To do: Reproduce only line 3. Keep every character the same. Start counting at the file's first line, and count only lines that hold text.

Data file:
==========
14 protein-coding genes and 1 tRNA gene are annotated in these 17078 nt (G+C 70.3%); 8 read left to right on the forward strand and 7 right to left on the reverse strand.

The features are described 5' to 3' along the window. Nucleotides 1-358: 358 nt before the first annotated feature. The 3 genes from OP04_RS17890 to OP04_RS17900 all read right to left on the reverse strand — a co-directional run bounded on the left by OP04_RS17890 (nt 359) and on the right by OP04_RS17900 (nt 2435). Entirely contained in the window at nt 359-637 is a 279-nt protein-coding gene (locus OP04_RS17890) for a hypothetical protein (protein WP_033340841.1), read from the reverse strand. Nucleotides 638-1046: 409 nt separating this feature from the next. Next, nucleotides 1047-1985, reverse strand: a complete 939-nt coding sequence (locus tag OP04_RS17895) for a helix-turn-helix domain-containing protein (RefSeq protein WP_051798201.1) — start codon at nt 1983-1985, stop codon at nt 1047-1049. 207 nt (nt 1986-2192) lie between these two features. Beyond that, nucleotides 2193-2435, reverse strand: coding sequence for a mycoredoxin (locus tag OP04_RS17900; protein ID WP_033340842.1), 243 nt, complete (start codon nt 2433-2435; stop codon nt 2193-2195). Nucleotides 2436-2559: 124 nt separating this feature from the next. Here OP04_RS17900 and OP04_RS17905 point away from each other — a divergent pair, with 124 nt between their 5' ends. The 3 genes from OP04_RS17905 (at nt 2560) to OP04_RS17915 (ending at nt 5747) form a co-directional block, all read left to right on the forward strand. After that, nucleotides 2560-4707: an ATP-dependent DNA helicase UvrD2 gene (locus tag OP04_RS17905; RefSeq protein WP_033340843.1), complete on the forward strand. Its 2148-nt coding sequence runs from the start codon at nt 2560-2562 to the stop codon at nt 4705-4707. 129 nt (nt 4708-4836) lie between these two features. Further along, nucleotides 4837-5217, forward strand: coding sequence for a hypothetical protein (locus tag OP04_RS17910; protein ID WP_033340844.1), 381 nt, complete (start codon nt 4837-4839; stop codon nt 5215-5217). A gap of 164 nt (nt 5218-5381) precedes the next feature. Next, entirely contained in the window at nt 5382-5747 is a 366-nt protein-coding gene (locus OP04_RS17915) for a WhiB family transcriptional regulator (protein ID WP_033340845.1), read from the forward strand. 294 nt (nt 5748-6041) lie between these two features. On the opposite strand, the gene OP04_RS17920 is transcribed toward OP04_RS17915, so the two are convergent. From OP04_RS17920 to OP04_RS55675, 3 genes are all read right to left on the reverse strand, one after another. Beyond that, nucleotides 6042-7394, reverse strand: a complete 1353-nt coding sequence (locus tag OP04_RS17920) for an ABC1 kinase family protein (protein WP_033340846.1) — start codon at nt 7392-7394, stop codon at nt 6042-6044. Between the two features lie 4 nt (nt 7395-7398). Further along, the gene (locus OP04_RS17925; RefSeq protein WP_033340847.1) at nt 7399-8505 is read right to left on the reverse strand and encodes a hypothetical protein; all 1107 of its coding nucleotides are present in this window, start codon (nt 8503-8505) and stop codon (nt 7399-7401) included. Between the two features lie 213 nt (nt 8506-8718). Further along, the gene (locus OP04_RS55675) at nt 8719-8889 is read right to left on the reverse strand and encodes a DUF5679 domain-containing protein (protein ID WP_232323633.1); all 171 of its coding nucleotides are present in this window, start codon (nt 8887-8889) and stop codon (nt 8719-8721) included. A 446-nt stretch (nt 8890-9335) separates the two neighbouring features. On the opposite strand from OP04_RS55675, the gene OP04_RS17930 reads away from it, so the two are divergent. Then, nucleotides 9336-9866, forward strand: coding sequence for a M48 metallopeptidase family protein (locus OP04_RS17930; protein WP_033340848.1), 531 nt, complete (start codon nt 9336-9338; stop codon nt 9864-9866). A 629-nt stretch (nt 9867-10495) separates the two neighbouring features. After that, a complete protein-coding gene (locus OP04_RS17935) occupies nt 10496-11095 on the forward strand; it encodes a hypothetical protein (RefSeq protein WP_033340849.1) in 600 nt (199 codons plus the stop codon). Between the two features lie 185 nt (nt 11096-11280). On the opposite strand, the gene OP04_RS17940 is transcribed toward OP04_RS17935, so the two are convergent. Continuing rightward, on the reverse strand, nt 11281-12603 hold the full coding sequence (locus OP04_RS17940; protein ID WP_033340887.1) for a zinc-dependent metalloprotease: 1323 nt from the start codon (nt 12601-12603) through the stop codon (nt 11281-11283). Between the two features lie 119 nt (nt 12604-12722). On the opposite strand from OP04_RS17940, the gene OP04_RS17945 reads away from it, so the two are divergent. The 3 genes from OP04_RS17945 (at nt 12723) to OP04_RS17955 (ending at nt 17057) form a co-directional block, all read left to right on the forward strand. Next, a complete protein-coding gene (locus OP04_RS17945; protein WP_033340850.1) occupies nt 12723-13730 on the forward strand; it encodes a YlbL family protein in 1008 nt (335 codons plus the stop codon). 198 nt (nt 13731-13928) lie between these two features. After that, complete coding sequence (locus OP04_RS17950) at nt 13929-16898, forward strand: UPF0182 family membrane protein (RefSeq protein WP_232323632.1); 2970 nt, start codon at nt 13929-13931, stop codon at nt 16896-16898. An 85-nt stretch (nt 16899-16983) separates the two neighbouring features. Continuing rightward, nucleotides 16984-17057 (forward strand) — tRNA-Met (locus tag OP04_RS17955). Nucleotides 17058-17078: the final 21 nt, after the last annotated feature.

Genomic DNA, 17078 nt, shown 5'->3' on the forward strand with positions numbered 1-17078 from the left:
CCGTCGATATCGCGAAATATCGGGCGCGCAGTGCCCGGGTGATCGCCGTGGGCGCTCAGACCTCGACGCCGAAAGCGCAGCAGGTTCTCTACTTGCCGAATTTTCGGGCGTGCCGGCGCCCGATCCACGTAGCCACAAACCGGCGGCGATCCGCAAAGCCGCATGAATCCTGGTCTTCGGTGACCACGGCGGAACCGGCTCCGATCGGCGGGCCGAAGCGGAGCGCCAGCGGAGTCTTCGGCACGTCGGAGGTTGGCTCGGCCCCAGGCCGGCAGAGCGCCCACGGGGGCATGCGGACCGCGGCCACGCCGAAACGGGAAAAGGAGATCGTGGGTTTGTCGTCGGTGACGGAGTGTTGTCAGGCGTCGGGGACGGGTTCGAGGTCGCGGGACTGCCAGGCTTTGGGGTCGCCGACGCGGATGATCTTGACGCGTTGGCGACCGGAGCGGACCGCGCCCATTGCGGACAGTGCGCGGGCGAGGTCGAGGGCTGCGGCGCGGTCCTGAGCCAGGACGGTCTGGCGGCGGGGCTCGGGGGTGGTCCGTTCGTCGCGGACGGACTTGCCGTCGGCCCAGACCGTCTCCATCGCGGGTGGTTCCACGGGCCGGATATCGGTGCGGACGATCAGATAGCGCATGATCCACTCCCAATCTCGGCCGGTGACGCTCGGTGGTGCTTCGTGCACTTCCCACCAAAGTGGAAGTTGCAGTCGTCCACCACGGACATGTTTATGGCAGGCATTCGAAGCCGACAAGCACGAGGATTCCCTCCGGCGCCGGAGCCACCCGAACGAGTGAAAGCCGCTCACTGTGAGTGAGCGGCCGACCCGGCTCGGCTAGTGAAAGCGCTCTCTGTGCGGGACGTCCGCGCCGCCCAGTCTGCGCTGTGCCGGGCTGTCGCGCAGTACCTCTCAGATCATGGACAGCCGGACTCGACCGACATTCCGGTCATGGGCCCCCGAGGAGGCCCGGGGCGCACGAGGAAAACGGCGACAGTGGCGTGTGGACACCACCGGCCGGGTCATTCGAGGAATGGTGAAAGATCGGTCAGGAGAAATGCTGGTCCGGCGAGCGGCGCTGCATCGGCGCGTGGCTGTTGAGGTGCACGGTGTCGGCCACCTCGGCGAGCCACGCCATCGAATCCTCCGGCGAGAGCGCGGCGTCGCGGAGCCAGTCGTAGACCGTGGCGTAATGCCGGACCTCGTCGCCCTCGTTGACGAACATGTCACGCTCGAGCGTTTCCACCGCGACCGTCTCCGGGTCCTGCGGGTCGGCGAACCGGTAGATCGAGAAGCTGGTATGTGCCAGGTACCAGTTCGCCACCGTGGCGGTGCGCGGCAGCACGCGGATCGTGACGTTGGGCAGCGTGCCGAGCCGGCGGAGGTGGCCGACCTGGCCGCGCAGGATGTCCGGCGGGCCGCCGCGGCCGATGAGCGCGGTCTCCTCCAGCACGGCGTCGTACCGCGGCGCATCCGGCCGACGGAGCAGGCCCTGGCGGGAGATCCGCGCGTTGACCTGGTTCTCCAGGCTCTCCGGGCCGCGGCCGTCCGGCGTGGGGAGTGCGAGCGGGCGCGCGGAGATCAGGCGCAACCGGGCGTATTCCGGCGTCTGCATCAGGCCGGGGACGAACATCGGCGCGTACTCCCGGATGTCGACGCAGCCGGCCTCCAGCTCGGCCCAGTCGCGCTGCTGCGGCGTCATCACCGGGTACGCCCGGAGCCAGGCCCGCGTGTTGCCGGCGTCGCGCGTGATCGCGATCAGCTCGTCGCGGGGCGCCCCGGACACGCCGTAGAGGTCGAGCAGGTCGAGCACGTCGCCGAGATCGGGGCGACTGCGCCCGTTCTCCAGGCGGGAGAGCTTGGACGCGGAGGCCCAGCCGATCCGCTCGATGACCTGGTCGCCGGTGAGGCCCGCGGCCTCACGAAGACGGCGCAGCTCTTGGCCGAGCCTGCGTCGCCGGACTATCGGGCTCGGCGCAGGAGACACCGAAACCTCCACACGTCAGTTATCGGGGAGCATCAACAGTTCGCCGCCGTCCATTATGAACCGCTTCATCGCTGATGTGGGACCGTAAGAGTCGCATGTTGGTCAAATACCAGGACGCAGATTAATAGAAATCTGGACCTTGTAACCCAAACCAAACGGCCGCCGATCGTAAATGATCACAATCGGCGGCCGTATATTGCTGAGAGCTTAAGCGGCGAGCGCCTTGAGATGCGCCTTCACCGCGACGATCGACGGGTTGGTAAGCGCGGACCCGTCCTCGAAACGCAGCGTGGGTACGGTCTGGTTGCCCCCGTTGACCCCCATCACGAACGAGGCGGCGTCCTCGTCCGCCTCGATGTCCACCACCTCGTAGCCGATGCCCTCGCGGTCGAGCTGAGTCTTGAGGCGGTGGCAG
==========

Genomic DNA, 17078 nt, shown 5'->3' on the forward strand with positions numbered 1-17078 from the left: